Josh Rachele and Izak Rankine celebrate during Adelaide's clash against Carlton in round five, 2024. Picture: AFL Photos

IN THIS week's Things We Learned, we discover the Dockers must improve their forward line, the Lions have a surprise weapon in the middle plus much, much more.

Check out what we learned from round five of the 2024 season.

1) 'Bont or bust' won't get the Bulldogs to the finals

We all love Marcus Bontempelli, but he had a down game against Essendon, and was well beaten by the relatively unheralded Sam Durham. He's too good to be down for long, but the Bulldogs' biggest issue – that of depth – was seriously exposed by the Bombers. The Dogs had six fewer clearances, with veteran Todd Goldstein running rings around Tim English in the ruck. The individual disposal counts look OK, but there were a number of players who struggled with clean disposal, either coughing up the footy under Essendon pressure, or more egregiously, when attempting to enter 50 while in clear space. Without Bontempelli's class and authority to paper over the cracks, the margin jumped out to 43 points before a few junktime goals. The bottom half of the team needs to lift if the Dogs are to finish in the top eight. – Sarah Black

Marcus Bontempelli handballs whilst being tackled by Sam Durham during the match between the Western Bulldogs and Essendon at Marvel Stadium in round five, 2024. Picture: Getty Images

2) Crows' season still has life as midfield mix changes

After plenty of questions over their midfield following a 0-4 start to the season, the Crows made some changes for their stunning win over Carlton on Saturday. Jordan Dawson, Matt Crouch and Rory Laird were used the most at centre bounces to begin the campaign, but that changed against the Blues. Jake Soligo and Izak Rankine got their opportunity and impressed, while Dawson and Laird played lesser roles. The Crows looked more dynamic in the middle as a result. Adelaide had won just nine of its previous 40 games outside South Australia since Matthew Nicks took over as coach at the start of 2020, making the win over the previously unbeaten Blues even more impressive. While finals will still be an uphill battle, the Crows looked more like the exciting side of 2023. – Dejan Kalinic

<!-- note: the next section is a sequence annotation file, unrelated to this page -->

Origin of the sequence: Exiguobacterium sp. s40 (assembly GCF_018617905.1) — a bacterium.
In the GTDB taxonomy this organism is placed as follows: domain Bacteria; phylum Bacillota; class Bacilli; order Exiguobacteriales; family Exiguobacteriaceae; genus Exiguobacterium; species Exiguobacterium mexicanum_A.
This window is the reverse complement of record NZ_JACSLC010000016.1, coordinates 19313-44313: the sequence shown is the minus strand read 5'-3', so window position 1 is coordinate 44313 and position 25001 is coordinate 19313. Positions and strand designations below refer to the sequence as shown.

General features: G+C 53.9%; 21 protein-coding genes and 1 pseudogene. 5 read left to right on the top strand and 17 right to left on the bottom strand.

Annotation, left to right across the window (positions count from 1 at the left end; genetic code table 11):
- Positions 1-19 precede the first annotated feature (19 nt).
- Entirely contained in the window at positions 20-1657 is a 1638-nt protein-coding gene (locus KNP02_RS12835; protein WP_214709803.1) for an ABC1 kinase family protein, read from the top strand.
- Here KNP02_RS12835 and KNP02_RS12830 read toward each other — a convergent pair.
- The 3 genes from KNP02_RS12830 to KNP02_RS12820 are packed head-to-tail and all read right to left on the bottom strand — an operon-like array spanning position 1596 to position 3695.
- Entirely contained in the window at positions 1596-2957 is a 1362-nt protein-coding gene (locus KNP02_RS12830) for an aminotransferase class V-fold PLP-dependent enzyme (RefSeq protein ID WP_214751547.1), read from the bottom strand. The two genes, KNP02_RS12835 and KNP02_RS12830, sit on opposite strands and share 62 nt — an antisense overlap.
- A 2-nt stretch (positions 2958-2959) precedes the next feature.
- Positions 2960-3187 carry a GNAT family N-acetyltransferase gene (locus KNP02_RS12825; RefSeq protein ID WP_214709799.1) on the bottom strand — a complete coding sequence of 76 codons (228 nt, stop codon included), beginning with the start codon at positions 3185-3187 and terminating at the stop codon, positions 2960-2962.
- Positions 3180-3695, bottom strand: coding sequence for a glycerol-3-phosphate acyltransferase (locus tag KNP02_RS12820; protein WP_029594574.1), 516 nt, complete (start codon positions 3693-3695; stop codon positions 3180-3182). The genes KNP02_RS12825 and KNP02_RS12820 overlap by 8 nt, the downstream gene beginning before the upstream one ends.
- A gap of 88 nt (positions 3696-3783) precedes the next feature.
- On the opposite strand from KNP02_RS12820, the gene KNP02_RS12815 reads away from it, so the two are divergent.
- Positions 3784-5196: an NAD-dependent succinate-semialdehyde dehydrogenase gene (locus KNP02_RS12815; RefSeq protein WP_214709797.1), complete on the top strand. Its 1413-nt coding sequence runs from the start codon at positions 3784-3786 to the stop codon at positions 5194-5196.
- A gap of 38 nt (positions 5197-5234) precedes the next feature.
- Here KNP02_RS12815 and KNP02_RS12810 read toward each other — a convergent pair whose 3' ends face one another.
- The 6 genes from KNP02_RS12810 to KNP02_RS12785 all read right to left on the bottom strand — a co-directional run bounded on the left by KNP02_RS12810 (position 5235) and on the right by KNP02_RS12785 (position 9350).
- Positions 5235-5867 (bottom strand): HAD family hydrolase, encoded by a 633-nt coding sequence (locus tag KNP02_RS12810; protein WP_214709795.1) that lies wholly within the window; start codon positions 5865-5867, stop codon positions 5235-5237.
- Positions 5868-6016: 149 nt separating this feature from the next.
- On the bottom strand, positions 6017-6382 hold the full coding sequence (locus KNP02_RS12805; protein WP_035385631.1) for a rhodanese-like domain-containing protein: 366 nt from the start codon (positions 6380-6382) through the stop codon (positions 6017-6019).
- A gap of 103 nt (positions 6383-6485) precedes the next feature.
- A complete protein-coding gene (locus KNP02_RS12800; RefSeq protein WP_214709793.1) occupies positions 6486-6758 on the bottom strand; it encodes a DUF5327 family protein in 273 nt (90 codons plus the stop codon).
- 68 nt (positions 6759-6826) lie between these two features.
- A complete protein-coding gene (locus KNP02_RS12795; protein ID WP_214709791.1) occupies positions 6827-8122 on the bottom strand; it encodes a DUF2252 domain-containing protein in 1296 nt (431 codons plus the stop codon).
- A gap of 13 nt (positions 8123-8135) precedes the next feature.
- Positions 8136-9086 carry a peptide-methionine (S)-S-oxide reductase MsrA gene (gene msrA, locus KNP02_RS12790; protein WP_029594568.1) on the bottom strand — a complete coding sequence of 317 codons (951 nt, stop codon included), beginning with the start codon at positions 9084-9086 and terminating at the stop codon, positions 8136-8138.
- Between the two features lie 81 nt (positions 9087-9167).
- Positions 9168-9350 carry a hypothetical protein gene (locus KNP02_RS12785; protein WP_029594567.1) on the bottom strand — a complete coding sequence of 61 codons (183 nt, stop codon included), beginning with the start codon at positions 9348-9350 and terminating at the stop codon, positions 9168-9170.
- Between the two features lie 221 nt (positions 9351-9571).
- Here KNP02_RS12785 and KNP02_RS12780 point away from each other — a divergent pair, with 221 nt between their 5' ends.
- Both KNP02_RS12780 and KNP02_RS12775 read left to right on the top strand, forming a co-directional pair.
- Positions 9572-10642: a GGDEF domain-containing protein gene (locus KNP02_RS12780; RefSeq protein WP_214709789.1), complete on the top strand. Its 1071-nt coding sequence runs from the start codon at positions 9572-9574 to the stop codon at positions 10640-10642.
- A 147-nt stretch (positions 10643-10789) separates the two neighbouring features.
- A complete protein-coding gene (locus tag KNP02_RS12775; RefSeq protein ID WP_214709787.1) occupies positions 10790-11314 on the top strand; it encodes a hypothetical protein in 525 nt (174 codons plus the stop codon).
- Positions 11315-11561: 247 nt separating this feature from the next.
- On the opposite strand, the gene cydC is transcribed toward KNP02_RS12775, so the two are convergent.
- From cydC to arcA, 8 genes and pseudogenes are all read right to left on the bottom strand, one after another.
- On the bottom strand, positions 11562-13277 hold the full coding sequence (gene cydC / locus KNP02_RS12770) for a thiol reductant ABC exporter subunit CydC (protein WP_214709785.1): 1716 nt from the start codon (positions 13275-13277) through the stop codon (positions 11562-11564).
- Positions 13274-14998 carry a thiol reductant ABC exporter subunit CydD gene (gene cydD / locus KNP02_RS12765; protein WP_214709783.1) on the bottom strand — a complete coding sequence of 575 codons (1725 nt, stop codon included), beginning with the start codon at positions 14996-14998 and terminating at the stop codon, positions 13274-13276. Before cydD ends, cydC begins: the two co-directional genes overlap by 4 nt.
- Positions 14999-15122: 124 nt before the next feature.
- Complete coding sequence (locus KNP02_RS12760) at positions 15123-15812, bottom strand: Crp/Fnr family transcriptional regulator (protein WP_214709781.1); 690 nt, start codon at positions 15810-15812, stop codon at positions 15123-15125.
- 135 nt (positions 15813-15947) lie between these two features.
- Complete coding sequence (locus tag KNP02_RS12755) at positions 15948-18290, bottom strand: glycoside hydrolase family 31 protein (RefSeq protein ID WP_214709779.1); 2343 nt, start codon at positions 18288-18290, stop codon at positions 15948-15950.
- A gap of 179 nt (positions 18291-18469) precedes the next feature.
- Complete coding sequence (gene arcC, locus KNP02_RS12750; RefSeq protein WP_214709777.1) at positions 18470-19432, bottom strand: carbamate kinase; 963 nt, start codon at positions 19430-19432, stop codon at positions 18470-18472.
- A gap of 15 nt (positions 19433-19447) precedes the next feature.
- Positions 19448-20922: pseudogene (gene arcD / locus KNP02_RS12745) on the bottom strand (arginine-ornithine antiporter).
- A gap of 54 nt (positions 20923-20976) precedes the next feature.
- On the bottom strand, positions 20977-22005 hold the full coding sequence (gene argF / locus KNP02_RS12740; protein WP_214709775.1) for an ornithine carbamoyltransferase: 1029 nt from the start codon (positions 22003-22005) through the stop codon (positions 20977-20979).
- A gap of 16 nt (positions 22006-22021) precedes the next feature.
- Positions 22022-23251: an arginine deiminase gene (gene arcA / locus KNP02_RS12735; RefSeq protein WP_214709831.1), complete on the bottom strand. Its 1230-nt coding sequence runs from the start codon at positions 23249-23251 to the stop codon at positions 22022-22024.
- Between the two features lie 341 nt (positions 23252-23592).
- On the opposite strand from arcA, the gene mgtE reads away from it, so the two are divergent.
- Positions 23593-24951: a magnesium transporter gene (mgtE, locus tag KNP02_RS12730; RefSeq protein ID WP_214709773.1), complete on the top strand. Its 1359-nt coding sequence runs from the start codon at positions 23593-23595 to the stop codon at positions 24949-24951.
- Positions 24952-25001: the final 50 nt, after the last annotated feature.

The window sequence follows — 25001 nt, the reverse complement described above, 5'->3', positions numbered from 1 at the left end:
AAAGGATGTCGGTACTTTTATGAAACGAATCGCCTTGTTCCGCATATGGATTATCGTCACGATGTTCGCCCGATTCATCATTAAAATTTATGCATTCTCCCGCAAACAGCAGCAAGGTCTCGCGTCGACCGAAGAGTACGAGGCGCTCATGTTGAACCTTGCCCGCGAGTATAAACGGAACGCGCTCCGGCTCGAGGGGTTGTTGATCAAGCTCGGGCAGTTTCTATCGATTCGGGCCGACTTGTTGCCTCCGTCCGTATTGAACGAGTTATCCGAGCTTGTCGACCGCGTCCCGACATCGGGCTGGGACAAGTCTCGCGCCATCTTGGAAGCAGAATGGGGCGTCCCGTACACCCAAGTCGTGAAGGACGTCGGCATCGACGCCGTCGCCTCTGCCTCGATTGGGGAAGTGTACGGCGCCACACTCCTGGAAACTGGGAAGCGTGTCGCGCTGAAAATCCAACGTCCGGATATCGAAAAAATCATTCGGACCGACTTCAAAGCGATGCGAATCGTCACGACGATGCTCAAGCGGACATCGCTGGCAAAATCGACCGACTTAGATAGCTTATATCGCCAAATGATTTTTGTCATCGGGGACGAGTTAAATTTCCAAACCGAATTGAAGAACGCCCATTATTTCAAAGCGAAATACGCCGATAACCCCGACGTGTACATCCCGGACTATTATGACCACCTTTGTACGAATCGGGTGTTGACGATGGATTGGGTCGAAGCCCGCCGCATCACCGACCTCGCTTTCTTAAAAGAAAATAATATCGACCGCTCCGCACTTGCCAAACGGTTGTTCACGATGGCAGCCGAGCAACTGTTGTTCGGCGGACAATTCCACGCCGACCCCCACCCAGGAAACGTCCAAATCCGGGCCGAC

Jake Soligo and Patrick Cripps in action during the R5 match between Adelaide and Carlton at Marvel Stadium on April 13, 2024. Picture: AFL Photos

3) Fremantle needs to energise its forward mix 

In the second quarter of Saturday night's loss to Port Adelaide, Fremantle won every centre clearance (4-0), dominated inside 50s (21-10), doubled Port's overall clearances (12-6) and was better in the contest (40-32). The result on the scoreboard, however, didn't reflect that dominance, with Josh Treacy kicking the team's only three goals for the term. The Dockers need to find a way to get more bang for buck when their midfield and backline have control of the game, or they won't make the big leap they look so capable otherwise of making. Luke Jackson's pending return to attack will be a good start, and his presence will help Treacy, who was terrific, and Jye Amiss (two goals and three marks). Goals and more pressure from the small forwards are also critical. – Nathan Schmook

ADELAIDE, AUSTRALIA - APRIL 13: Josh Treacy and Bailey Banfield of the Dockers celebrate a goal during the 2024 AFL Round 05 match between the Port Adelaide Power and the Fremantle Dockers at Adelaide Oval on April 13, 2024 in Adelaide, Australia. (Photo by James Elsby/AFL Photos)

4) Rayner thrives in the middle